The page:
Gynecomastia is an anomaly involving the enlargement of the male breast due to an increase in glandular, stroma, and/or fat tissue. Physiologic and pathologic etiologies of this condition are reviewed, with special emphasis given to the possibility of breast cancer. Surgical options discussed in detail include traditional suction-assisted lipectomy, ultrasound-assisted liposuction, the pull-through technique, direct periareolar excision, circumareolar resection, vertical resection, inverted T resection, and subcutaneous mastectomy with free nipple graft. The authors conclude their chapter with guidelines on postoperative care and outcomes.
39.1 Goals and Objectives
Understand the etiologies for both physiologic and pathologic gynecomastia.
Appreciate the presentation of gynecomastia and key findings in the history and physical examination that warrant additional testing.
Understand the various treatments for gynecomastia and when each is indicated.
Be able to discuss postoperative care, including complications.
39.2 Patient Presentation
Gynecomastia remains an important problem encountered by plastic surgeons. It is the most common hyperplastic breast anomaly in children, affecting up to two-thirds of adolescent males during puberty. 1 True gynecomastia is the benign enlargement of the male breast resulting from an increase in glandular (ductal not lobular tissue), stroma, and/or fat. Pseudogynecomastia describes an isolated increase in fat. Patients may present with unilateral or bilateral breast tenderness and pain, a palpable lump, concern for malignancy, and dissatisfaction with their appearance. Gynecomastia is not just a cosmetic problem as patients often experience extreme psychosocial and self-esteem issues. 2 These patients suffer teasing from peers, have difficulty entering into relationships, and may avoid showers, swimming pools, or any sports activity that may result in exposing their chest. In these patients, consideration for psychotherapy as an adjuvant to surgical treatment should be given. 2 , 3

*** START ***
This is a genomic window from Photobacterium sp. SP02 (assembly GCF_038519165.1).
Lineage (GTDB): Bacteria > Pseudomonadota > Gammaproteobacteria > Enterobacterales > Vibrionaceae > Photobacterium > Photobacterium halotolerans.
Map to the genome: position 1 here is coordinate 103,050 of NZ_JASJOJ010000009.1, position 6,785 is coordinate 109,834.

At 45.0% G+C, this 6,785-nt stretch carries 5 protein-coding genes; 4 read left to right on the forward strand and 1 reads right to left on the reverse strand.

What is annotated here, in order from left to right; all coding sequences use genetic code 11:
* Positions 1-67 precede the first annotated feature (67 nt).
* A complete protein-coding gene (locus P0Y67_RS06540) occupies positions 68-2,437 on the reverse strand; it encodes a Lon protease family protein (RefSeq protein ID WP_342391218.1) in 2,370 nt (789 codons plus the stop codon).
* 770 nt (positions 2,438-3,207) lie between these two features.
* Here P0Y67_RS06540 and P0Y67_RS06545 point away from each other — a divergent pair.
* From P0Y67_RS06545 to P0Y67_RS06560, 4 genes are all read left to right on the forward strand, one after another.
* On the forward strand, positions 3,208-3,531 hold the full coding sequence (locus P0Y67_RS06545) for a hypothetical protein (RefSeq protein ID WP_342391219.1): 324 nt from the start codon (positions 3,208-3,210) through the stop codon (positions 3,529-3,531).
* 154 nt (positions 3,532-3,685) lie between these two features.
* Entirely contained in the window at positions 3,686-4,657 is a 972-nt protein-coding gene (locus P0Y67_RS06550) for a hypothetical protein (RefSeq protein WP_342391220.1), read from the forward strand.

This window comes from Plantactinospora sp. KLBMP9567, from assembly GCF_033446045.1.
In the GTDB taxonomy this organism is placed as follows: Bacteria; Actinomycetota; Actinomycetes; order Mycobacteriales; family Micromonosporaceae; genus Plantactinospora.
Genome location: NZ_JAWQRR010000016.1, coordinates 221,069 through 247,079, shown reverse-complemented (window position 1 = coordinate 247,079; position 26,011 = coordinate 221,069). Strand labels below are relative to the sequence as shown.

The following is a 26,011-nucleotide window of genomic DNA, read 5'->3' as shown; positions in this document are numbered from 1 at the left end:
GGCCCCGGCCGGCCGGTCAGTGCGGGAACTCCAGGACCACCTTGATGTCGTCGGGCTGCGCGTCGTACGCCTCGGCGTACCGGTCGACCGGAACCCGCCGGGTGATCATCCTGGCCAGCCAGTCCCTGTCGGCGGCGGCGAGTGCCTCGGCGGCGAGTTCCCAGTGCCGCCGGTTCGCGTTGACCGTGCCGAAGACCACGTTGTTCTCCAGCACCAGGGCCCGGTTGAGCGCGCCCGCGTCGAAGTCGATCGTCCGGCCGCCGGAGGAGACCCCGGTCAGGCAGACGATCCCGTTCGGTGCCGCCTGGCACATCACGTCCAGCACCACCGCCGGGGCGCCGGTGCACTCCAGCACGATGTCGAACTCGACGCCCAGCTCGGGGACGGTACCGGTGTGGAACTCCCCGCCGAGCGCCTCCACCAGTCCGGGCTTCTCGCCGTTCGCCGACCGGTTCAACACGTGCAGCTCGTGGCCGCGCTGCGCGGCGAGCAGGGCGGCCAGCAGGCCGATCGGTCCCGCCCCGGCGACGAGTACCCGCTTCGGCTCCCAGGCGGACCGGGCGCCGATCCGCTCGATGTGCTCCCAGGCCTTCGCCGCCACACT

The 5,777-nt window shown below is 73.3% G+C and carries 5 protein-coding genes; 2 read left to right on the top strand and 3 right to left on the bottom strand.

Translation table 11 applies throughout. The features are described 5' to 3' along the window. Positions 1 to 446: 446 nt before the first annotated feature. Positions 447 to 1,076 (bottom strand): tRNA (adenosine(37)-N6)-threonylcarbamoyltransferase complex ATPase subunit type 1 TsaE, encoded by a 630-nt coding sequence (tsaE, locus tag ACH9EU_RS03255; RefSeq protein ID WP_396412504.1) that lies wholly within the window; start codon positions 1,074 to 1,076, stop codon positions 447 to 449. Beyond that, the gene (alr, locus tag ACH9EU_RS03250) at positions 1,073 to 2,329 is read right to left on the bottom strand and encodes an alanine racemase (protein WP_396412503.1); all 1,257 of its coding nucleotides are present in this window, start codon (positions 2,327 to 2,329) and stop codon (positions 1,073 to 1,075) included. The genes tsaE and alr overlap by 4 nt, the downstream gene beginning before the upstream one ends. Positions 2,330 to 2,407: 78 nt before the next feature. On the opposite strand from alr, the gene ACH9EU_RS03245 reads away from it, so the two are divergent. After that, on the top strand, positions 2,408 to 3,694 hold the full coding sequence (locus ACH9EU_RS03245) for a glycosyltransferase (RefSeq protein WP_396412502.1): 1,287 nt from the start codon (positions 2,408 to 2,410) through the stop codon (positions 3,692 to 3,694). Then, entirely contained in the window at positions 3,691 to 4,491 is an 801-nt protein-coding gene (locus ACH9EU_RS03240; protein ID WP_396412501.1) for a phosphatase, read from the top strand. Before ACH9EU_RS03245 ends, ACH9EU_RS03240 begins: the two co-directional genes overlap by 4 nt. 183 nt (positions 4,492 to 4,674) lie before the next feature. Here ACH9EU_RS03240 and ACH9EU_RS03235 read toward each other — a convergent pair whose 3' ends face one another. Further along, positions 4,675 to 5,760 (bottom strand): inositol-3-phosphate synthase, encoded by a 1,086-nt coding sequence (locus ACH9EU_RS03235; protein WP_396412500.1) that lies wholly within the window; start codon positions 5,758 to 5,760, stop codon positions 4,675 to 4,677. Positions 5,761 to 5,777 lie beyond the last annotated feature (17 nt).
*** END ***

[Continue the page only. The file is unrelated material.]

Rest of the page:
The most common cause of gynecomastia is idiopathic (25%). Other causes can be broken down into physiologic and pathologic. 4 , 5 Physiologic gynecomastia has three categories: (1) neonatal, (2) adolescent, and (3) elderly. The cause is an increase in the estrogen to testosterone ratio, or defects in testosterone receptors. Obesity may contribute to the onset of gynecomastia due to increased estrogen secretion from fat cells. At birth, gynecomastia can be seen as higher levels of circulating maternal estrogens are present. This type of gynecomastia is transient and resolves as estrogen levels decline. Adolescence is the most common time period patients experience physiologic gynecomastia and can be seen in up to two-thirds of adolescent males during puberty. While gynecomastia may resolve with time and/or weight loss, surgery is an option when gynecomastia is persistent. Gynecomastia has a third peak in the elderly patients older than 65 years, believed to be from a decline in testosterone. 4 , 5
A list of pathologic causes are shown in Table 39‑1 and can be further divided into (1) systemic diseases, such as liver failure, renal failure, and malnutrition; (2) diseases/tumors of endocrine glands such as thyroid, pituitary, adrenal, and testes; and (3) drugs and medications. 4 , 5
39.3 Breast Cancer and Gynecomastia